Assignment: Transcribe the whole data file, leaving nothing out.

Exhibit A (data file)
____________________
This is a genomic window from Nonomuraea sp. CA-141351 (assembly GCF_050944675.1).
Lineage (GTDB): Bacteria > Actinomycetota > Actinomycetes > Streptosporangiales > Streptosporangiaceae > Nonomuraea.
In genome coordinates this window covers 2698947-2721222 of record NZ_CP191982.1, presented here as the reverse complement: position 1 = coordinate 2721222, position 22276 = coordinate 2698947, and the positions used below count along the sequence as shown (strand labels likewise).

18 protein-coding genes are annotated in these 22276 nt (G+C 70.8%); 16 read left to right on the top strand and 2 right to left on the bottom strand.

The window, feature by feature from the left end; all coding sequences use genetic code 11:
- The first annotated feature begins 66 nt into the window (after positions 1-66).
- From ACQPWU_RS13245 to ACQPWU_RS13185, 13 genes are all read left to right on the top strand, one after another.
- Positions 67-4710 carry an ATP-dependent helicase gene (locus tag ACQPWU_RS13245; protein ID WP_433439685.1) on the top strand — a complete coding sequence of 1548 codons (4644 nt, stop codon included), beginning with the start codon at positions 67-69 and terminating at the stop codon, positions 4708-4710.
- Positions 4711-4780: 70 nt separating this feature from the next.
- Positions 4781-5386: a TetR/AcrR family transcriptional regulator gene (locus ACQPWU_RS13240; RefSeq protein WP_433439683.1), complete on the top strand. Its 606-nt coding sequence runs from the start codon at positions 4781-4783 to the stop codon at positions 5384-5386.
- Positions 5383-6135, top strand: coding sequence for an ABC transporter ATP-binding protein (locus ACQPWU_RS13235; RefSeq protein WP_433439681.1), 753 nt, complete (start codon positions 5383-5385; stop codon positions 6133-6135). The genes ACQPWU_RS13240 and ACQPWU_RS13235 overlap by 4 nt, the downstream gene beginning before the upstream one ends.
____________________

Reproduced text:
This is a genomic window from Nonomuraea sp. CA-141351 (assembly GCF_050944675.1).
Lineage (GTDB): Bacteria > Actinomycetota > Actinomycetes > Streptosporangiales > Streptosporangiaceae > Nonomuraea.
In genome coordinates this window covers 2698947-2721222 of record NZ_CP191982.1, presented here as the reverse complement: position 1 = coordinate 2721222, position 22276 = coordinate 2698947, and the positions used below count along the sequence as shown (strand labels likewise).

18 protein-coding genes are annotated in these 22276 nt (G+C 70.8%); 16 read left to right on the top strand and 2 right to left on the bottom strand.

The window, feature by feature from the left end; all coding sequences use genetic code 11:
- The first annotated feature begins 66 nt into the window (after positions 1-66).
- From ACQPWU_RS13245 to ACQPWU_RS13185, 13 genes are all read left to right on the top strand, one after another.
- Positions 67-4710 carry an ATP-dependent helicase gene (locus tag ACQPWU_RS13245; protein ID WP_433439685.1) on the top strand — a complete coding sequence of 1548 codons (4644 nt, stop codon included), beginning with the start codon at positions 67-69 and terminating at the stop codon, positions 4708-4710.
- Positions 4711-4780: 70 nt separating this feature from the next.
- Positions 4781-5386: a TetR/AcrR family transcriptional regulator gene (locus ACQPWU_RS13240; RefSeq protein WP_433439683.1), complete on the top strand. Its 606-nt coding sequence runs from the start codon at positions 4781-4783 to the stop codon at positions 5384-5386.
- Positions 5383-6135, top strand: coding sequence for an ABC transporter ATP-binding protein (locus ACQPWU_RS13235; RefSeq protein WP_433439681.1), 753 nt, complete (start codon positions 5383-5385; stop codon positions 6133-6135). The genes ACQPWU_RS13240 and ACQPWU_RS13235 overlap by 4 nt, the downstream gene beginning before the upstream one ends.